On the other hand, the situation in the Atlantic arc is getting worse, even though the social movement has little effect on the region.
According to Agnès Pannier-Runacher, the Minister for Energy Transition, three out of ten service stations are experiencing difficulties on the national network. This means that they are out of stock of at least one product. The two regions of France that are most frequently affected by shortages, Hauts-de-France and Île-de-France, are both showing signs of a little improvement. Yesterday, 58.4% of service stations were out of stock on at least one product; today, that number has dropped to 48.4%. Compared to yesterday's figure of 44.9%, 33.9% of service stations in Île-de-France are currently experiencing difficulties.
However, according to the government, other challenges have emerged across the region, particularly on the Atlantic arc, where ten percent of the stations are without at least one type of fuel. On the other hand, the social movement in the refineries has no impact on this part of the region. A problem known as precautionary overstocking, which adds to exacerbating the challenges faced in the field, has been criticized by the Minister. To mitigate the negative impacts of the shortage's comeback, it has been decided to make it illegal to fill jerry cans at gas stations across the entirety of France. Previously, this practice was only restricted to select regions of the country.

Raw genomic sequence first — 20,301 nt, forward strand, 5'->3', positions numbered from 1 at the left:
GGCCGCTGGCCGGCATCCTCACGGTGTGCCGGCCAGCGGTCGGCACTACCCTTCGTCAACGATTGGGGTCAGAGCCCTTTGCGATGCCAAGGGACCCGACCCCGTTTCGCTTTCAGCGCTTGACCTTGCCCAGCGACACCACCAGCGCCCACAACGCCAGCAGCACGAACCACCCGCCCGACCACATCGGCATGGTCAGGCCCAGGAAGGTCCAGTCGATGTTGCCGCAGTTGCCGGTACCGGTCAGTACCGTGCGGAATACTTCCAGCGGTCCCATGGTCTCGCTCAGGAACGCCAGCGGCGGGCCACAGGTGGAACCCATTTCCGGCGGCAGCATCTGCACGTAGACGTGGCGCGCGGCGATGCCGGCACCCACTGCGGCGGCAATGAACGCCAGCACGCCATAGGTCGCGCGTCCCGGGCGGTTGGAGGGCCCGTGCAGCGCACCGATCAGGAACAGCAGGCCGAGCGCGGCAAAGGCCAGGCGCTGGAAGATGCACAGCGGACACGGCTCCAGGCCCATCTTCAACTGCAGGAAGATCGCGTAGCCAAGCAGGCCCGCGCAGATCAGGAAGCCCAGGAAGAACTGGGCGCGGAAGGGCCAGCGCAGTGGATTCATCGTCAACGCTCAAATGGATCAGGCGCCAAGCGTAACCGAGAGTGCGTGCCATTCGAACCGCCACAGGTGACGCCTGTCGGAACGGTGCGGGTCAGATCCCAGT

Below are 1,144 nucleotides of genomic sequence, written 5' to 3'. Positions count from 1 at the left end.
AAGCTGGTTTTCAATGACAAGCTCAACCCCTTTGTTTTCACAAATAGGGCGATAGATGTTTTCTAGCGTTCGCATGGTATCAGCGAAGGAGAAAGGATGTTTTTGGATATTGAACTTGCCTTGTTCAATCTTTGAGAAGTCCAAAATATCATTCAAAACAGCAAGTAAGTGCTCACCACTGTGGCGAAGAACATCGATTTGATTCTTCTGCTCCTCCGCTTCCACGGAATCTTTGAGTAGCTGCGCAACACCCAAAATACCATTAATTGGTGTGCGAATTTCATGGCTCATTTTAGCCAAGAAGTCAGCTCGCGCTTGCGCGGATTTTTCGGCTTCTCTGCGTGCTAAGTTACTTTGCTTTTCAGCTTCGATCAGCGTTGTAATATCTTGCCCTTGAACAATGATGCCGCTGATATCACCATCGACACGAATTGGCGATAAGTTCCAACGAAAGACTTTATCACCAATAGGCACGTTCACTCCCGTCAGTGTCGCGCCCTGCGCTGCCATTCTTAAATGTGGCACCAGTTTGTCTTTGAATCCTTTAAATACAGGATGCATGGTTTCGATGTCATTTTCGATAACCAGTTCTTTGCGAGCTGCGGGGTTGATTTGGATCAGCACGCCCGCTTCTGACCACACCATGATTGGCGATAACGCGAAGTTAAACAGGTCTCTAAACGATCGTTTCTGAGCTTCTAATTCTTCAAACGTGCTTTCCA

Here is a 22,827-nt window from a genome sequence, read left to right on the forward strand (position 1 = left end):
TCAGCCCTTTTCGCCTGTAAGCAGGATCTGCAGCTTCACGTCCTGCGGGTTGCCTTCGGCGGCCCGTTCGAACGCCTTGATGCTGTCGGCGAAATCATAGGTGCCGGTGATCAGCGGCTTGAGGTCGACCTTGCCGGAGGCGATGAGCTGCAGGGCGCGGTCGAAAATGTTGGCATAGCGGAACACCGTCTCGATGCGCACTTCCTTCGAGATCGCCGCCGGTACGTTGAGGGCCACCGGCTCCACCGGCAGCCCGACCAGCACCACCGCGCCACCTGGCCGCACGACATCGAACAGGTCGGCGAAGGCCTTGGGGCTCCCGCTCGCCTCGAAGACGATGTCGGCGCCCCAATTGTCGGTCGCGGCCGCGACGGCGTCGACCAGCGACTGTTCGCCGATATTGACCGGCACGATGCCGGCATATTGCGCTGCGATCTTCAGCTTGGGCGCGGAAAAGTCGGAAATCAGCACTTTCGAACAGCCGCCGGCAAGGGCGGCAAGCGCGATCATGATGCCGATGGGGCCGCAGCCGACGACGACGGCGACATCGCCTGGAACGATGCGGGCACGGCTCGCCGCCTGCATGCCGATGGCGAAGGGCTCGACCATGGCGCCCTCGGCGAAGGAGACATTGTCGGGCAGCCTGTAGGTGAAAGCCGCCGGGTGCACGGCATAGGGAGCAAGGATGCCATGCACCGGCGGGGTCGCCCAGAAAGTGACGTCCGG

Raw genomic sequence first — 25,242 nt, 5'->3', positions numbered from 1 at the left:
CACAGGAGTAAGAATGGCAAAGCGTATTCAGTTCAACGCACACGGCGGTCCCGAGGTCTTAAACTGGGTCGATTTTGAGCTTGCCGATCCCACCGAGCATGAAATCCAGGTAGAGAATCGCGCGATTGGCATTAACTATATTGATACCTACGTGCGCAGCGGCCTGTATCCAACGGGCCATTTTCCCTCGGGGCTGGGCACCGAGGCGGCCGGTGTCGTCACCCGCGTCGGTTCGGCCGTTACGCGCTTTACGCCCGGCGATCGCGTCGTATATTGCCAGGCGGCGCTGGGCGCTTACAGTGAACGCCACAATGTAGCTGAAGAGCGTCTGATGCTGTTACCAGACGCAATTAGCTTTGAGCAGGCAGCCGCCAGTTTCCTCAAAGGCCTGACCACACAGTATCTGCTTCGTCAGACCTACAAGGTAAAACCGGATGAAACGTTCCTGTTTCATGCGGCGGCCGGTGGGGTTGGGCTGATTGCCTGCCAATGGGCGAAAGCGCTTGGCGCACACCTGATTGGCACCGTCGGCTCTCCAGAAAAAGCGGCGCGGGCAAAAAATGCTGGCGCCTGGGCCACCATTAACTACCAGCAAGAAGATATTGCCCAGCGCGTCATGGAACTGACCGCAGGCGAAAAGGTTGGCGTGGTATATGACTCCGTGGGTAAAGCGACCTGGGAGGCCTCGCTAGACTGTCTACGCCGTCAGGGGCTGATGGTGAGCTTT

Deliveries at service stations are going well in areas that are having supply problems: they have grown by 50% in Île-de-France and by 30% in Hauts-de-France. This is one way that supply problems are being resolved.
In addition to this, the Directorate General for Competition, Consumer Affairs, and Fraud Prevention (DGCCRF) was taken over on Monday to investigate large price hikes at the pump. The price of diesel, for example, increased by about 11 cents in just one week. Minister Agnès Pannier-Runacher was quoted as saying, “I say it very plainly: we will not allow that some take advantage of the circumstances to artificially boost prices.” “I say it very clearly.”